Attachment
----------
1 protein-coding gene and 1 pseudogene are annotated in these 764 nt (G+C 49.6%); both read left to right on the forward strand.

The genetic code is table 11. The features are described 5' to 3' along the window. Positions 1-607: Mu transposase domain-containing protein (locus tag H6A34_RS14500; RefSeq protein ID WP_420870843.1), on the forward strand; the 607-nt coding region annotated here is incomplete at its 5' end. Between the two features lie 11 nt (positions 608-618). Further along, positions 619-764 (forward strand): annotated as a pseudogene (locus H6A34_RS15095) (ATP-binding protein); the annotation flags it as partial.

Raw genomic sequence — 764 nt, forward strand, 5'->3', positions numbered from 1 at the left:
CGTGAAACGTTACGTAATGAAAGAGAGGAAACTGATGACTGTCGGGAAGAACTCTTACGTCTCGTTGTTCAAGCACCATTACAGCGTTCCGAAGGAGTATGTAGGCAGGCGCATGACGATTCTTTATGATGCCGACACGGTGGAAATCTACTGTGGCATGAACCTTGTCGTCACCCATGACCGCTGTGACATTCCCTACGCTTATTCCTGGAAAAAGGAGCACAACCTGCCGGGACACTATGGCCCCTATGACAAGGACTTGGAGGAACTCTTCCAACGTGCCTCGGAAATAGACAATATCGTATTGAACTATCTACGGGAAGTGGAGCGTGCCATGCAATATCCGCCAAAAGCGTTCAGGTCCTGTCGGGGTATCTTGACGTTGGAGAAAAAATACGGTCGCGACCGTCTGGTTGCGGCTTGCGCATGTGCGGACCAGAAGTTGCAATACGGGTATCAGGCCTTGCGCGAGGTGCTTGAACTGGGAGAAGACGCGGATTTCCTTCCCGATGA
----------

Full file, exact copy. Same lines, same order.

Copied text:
1 protein-coding gene and 1 pseudogene are annotated in these 764 nt (G+C 49.6%); both read left to right on the forward strand.

The genetic code is table 11. The features are described 5' to 3' along the window. Positions 1-607: Mu transposase domain-containing protein (locus tag H6A34_RS14500; RefSeq protein ID WP_420870843.1), on the forward strand; the 607-nt coding region annotated here is incomplete at its 5' end. Between the two features lie 11 nt (positions 608-618). Further along, positions 619-764 (forward strand): annotated as a pseudogene (locus H6A34_RS15095) (ATP-binding protein); the annotation flags it as partial.

Raw genomic sequence — 764 nt, forward strand, 5'->3', positions numbered from 1 at the left:
CGTGAAACGTTACGTAATGAAAGAGAGGAAACTGATGACTGTCGGGAAGAACTCTTACGTCTCGTTGTTCAAGCACCATTACAGCGTTCCGAAGGAGTATGTAGGCAGGCGCATGACGATTCTTTATGATGCCGACACGGTGGAAATCTACTGTGGCATGAACCTTGTCGTCACCCATGACCGCTGTGACATTCCCTACGCTTATTCCTGGAAAAAGGAGCACAACCTGCCGGGACACTATGGCCCCTATGACAAGGACTTGGAGGAACTCTTCCAACGTGCCTCGGAAATAGACAATATCGTATTGAACTATCTACGGGAAGTGGAGCGTGCCATGCAATATCCGCCAAAAGCGTTCAGGTCCTGTCGGGGTATCTTGACGTTGGAGAAAAAATACGGTCGCGACCGTCTGGTTGCGGCTTGCGCATGTGCGGACCAGAAGTTGCAATACGGGTATCAGGCCTTGCGCGAGGTGCTTGAACTGGGAGAAGACGCGGATTTCCTTCCCGATGA